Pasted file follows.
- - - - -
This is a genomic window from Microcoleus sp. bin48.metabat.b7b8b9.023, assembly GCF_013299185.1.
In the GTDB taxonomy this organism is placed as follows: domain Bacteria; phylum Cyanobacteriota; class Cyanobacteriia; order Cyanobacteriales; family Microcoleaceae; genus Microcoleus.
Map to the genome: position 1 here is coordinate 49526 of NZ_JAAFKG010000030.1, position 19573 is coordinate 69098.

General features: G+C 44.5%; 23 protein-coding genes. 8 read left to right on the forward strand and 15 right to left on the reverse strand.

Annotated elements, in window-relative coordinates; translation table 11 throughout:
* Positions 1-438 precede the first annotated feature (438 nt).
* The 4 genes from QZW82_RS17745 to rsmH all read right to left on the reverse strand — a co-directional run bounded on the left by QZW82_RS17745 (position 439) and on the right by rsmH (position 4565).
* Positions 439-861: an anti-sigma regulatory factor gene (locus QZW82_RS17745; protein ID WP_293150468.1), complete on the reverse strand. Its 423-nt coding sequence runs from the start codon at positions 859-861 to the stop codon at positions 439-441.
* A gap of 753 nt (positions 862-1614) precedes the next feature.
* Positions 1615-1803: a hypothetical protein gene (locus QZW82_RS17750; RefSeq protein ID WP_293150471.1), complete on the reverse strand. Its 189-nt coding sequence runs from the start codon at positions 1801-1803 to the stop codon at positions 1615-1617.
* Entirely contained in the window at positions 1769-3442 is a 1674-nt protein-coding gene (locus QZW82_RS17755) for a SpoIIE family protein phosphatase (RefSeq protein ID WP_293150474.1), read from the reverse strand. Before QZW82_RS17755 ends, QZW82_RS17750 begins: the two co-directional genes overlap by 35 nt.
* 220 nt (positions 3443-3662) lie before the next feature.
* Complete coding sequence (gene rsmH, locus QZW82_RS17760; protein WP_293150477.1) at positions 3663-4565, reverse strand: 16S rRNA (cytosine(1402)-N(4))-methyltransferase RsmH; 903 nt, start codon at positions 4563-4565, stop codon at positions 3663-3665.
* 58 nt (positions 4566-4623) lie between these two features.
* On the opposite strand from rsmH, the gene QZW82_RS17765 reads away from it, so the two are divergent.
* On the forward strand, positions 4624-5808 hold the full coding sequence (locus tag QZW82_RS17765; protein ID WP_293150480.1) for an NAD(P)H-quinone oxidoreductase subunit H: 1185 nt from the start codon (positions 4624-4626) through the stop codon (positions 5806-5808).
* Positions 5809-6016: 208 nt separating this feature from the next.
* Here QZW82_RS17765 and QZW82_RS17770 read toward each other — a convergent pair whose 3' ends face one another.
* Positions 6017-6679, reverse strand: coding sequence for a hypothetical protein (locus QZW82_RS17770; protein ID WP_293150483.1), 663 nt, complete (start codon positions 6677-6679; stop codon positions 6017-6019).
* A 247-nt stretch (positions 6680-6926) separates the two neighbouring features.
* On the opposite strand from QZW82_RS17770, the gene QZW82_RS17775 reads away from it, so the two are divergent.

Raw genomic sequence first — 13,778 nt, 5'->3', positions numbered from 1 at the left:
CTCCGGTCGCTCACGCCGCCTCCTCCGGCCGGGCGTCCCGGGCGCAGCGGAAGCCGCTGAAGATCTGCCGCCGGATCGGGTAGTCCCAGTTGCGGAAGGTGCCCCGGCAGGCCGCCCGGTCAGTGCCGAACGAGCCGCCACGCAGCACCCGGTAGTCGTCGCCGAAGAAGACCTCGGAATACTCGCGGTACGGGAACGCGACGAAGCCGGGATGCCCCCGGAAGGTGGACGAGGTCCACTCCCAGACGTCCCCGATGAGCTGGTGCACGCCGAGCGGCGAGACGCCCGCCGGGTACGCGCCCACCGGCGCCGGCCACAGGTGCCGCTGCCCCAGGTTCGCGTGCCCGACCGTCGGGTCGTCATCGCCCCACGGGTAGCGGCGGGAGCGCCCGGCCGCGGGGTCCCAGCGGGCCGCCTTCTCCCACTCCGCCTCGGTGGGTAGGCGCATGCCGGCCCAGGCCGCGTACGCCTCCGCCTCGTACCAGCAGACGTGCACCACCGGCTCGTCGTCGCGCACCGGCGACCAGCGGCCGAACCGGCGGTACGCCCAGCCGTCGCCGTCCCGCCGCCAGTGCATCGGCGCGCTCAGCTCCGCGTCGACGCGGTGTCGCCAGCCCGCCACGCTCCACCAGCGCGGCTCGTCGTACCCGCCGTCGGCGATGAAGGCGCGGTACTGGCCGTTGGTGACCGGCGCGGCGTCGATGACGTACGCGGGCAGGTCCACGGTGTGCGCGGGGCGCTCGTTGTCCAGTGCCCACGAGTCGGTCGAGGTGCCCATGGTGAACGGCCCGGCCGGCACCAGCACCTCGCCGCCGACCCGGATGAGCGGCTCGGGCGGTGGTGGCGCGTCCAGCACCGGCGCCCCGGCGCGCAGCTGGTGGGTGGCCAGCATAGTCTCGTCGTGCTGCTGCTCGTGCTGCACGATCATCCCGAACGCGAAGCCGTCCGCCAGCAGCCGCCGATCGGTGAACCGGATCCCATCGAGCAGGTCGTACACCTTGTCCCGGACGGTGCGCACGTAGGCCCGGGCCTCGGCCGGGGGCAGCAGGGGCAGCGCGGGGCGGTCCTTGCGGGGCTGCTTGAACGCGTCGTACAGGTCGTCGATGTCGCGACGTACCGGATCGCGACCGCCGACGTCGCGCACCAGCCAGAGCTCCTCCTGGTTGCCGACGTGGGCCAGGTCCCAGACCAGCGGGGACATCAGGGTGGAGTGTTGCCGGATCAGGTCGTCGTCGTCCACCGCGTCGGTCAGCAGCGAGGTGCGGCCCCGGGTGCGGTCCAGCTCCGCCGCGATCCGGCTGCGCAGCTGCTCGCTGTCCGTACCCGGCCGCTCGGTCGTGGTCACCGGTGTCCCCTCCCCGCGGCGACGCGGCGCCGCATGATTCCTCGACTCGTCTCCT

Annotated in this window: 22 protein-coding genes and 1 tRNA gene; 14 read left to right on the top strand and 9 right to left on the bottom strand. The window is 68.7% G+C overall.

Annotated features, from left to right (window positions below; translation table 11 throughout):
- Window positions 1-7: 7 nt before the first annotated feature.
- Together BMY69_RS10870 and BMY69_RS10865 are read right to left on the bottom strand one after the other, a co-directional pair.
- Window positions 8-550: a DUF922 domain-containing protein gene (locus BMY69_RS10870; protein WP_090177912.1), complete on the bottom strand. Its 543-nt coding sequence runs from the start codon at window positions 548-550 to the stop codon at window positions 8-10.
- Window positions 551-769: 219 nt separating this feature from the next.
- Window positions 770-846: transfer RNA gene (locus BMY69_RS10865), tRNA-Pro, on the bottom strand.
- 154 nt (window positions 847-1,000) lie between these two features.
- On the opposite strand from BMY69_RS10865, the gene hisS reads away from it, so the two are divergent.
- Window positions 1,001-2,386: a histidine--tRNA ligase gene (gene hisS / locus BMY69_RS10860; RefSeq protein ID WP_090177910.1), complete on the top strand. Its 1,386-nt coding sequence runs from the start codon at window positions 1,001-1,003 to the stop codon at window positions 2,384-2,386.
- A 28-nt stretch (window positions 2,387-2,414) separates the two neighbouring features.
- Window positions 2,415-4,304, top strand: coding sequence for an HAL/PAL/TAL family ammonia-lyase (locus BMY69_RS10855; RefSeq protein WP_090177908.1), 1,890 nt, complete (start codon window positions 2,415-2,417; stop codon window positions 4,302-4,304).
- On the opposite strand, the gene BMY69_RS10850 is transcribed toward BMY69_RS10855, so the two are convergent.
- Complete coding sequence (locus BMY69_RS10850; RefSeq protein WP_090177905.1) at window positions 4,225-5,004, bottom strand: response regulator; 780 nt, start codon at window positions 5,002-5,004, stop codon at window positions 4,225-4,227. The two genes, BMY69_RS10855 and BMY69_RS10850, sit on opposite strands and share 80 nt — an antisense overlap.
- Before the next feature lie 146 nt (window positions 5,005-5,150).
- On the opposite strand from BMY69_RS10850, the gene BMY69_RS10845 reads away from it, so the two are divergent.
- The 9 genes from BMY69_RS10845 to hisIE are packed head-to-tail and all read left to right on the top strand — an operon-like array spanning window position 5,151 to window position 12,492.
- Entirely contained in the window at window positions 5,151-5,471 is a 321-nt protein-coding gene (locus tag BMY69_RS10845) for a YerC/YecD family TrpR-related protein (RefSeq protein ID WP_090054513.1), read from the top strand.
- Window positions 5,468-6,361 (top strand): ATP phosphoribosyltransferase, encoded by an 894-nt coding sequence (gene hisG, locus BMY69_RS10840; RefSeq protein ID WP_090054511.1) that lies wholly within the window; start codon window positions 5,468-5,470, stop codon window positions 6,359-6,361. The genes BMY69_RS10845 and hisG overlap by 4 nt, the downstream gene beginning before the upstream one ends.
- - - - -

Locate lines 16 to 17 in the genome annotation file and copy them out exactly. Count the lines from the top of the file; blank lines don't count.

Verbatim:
* On the forward strand, positions 4624-5808 hold the full coding sequence (locus tag QZW82_RS17765; protein ID WP_293150480.1) for an NAD(P)H-quinone oxidoreductase subunit H: 1185 nt from the start codon (positions 4624-4626) through the stop codon (positions 5806-5808).
* Positions 5809-6016: 208 nt separating this feature from the next.